“A computer does not substitute for judgement any more than a pencil substitutes for literacy. But writing without a pencil is no particular advantage.”
Robert S. McNamara, from The Essence of Security: Reflections in Office (1968)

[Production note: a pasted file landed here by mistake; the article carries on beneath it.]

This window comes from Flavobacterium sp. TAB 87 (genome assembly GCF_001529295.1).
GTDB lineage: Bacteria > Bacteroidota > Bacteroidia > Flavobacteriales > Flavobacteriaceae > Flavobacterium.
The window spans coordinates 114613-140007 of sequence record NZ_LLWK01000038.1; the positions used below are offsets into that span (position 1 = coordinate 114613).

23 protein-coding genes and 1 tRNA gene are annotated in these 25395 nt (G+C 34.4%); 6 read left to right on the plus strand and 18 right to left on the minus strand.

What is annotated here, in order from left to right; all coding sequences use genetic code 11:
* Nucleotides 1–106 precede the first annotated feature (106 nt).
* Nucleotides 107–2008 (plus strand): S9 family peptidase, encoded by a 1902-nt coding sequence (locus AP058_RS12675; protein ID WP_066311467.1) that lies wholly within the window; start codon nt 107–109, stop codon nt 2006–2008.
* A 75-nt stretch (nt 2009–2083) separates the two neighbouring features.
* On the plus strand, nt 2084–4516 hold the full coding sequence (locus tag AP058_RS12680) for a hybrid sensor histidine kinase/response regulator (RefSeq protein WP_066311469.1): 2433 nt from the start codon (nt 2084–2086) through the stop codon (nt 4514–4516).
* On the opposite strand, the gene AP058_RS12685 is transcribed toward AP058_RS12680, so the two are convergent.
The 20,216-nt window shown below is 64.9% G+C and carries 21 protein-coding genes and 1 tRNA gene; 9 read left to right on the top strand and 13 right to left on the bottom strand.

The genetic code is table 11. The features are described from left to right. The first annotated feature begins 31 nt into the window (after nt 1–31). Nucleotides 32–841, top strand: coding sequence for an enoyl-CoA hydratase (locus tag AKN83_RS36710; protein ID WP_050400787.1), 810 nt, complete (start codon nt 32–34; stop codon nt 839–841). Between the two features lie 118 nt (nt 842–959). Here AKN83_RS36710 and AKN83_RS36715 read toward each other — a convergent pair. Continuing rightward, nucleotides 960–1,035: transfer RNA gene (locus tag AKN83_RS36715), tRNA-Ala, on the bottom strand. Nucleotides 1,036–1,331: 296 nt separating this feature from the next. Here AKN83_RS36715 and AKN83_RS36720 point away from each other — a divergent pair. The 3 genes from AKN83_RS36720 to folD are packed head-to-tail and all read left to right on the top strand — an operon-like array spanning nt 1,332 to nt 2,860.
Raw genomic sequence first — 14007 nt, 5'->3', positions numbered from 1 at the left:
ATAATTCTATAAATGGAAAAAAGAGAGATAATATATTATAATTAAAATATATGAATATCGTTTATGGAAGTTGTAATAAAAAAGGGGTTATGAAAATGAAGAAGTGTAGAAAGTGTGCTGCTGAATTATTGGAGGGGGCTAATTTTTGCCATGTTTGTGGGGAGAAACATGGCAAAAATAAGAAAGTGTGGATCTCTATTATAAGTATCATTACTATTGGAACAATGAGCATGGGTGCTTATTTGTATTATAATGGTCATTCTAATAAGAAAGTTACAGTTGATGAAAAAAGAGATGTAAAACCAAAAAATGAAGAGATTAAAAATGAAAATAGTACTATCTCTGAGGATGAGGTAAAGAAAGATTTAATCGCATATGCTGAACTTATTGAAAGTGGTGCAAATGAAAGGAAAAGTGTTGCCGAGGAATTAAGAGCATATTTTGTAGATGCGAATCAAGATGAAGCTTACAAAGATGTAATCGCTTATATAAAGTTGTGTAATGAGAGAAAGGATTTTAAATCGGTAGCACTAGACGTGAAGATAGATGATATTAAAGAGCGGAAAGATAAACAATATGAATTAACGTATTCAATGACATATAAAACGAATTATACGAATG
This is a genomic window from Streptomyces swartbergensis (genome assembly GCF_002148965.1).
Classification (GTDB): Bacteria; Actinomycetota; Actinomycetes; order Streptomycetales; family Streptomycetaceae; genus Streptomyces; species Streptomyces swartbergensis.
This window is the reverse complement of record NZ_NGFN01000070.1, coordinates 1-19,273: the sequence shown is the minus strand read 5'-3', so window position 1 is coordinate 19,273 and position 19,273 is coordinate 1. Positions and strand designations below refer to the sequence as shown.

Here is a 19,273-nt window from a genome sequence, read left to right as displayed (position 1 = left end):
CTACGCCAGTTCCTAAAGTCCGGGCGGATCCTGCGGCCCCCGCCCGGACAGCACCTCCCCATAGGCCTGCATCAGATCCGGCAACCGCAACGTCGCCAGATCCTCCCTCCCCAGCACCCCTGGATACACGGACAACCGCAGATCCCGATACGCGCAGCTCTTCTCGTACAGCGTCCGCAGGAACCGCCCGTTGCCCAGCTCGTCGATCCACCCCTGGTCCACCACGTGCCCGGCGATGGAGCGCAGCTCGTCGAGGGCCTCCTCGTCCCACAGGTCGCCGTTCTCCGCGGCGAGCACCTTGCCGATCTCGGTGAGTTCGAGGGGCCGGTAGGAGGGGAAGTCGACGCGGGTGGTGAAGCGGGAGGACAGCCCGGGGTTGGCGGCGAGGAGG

Robert Strange McNamara (June 9, 1916 – July 6, 2009) was an American business executive and the eighth United States Secretary of Defense, serving from 1961 to 1968 under Presidents John F. Kennedy and Lyndon B. Johnson. He played a major role in escalating the United States’ involvement in the Vietnam War. McNamara was born in San Francisco, California. He graduated from UC Berkeley and Harvard Business School and served in the United States Army Air Forces during World War II. Afterward, Henry Ford II hired McNamara and a group of other Army Air Force veterans to work for Ford Motor Company. McNamara served a brief stent as president before accepting appointment as Secretary of Defense in 1961. He became a close adviser to Kennedy and advocated the use of a blockade during the Cuban Missile Crisis. He also had a hand in a Cold War defense strategy known as ‘flexible response.’ During the Kennedy administration, McNamara presided over a build-up of US soldiers in South Vietnam. He grew increasingly skeptical of the efficacy of committing US soldiers to the war. In 1968, McNamara resigned as Secretary of Defense to become President of the World Bank. A Republican all his life, in 1978 he switched to Democrat. He became a stanch proponent of denuclearization, and worked and promoted projects such as the elimination of river blindness and access to birth control.